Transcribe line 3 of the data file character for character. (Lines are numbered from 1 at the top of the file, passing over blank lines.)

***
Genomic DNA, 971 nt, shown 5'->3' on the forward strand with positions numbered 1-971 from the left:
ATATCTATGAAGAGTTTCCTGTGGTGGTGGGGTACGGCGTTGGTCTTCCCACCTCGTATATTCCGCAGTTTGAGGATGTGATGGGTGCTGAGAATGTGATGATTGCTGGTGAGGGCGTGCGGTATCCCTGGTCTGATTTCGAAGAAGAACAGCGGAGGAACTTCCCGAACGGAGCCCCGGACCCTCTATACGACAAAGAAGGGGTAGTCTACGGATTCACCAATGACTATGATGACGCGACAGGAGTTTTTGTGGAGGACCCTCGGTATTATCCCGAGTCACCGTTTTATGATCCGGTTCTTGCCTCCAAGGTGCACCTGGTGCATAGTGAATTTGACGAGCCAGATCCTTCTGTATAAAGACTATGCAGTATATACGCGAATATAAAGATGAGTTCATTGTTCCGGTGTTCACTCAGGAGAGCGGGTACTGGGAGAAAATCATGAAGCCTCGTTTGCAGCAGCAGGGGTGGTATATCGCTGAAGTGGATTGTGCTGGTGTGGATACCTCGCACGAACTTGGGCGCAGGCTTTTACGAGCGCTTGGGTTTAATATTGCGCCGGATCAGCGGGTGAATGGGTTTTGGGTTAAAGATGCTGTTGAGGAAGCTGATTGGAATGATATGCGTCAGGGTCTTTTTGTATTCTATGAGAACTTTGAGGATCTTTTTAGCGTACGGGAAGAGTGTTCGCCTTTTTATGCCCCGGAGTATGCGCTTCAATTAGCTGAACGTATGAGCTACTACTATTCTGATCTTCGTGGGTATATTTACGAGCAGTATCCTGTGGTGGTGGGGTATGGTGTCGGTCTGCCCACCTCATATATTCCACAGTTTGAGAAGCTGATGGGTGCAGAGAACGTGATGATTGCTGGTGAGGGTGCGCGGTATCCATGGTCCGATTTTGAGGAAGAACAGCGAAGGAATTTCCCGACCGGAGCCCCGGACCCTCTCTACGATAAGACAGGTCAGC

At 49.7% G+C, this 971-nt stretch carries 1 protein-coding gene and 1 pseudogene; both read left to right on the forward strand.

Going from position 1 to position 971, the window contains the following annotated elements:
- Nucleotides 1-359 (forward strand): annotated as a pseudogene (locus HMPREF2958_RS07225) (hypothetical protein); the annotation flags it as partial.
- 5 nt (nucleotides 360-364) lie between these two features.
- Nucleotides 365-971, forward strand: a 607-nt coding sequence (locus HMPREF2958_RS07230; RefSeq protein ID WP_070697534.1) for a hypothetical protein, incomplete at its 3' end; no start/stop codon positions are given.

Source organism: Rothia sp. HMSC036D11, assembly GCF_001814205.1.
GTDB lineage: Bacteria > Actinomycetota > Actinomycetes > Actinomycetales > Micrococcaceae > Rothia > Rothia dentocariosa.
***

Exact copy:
At 49.7% G+C, this 971-nt stretch carries 1 protein-coding gene and 1 pseudogene; both read left to right on the forward strand.